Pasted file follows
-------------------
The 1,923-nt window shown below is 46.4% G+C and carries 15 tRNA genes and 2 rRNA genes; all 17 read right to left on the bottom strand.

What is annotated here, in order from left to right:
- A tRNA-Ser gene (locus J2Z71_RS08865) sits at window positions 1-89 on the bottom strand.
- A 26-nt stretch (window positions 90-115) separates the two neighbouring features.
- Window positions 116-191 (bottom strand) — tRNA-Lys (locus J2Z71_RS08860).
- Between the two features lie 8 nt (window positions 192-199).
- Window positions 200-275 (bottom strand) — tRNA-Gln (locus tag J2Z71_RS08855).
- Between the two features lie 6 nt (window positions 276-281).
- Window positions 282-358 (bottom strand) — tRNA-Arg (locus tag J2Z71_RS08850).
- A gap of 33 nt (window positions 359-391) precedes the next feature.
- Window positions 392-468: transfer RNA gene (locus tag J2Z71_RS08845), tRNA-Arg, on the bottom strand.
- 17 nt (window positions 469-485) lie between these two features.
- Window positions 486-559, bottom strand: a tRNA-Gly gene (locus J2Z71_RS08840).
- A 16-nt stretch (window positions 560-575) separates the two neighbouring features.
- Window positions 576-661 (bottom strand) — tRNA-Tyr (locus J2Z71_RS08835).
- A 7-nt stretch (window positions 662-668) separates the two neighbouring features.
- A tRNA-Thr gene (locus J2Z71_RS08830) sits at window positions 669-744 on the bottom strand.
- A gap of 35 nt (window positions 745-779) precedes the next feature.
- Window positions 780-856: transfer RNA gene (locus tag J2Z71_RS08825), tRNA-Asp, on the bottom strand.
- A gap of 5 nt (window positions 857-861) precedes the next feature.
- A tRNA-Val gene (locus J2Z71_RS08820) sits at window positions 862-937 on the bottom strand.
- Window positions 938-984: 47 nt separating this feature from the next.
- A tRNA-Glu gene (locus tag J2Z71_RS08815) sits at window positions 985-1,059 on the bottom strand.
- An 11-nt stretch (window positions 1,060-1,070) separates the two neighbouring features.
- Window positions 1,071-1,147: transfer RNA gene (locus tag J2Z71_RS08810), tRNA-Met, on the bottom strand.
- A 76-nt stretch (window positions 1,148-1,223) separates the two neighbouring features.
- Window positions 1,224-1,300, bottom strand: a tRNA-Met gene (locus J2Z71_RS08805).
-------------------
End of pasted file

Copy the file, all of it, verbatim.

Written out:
The 1,923-nt window shown below is 46.4% G+C and carries 15 tRNA genes and 2 rRNA genes; all 17 read right to left on the bottom strand.

What is annotated here, in order from left to right:
- A tRNA-Ser gene (locus J2Z71_RS08865) sits at window positions 1-89 on the bottom strand.
- A 26-nt stretch (window positions 90-115) separates the two neighbouring features.
- Window positions 116-191 (bottom strand) — tRNA-Lys (locus J2Z71_RS08860).
- Between the two features lie 8 nt (window positions 192-199).
- Window positions 200-275 (bottom strand) — tRNA-Gln (locus tag J2Z71_RS08855).
- Between the two features lie 6 nt (window positions 276-281).
- Window positions 282-358 (bottom strand) — tRNA-Arg (locus tag J2Z71_RS08850).
- A gap of 33 nt (window positions 359-391) precedes the next feature.
- Window positions 392-468: transfer RNA gene (locus tag J2Z71_RS08845), tRNA-Arg, on the bottom strand.
- 17 nt (window positions 469-485) lie between these two features.
- Window positions 486-559, bottom strand: a tRNA-Gly gene (locus J2Z71_RS08840).
- A 16-nt stretch (window positions 560-575) separates the two neighbouring features.
- Window positions 576-661 (bottom strand) — tRNA-Tyr (locus J2Z71_RS08835).
- A 7-nt stretch (window positions 662-668) separates the two neighbouring features.
- A tRNA-Thr gene (locus J2Z71_RS08830) sits at window positions 669-744 on the bottom strand.
- A gap of 35 nt (window positions 745-779) precedes the next feature.
- Window positions 780-856: transfer RNA gene (locus tag J2Z71_RS08825), tRNA-Asp, on the bottom strand.
- A gap of 5 nt (window positions 857-861) precedes the next feature.
- A tRNA-Val gene (locus J2Z71_RS08820) sits at window positions 862-937 on the bottom strand.
- Window positions 938-984: 47 nt separating this feature from the next.
- A tRNA-Glu gene (locus tag J2Z71_RS08815) sits at window positions 985-1,059 on the bottom strand.
- An 11-nt stretch (window positions 1,060-1,070) separates the two neighbouring features.
- Window positions 1,071-1,147: transfer RNA gene (locus tag J2Z71_RS08810), tRNA-Met, on the bottom strand.
- A 76-nt stretch (window positions 1,148-1,223) separates the two neighbouring features.
- Window positions 1,224-1,300, bottom strand: a tRNA-Met gene (locus J2Z71_RS08805).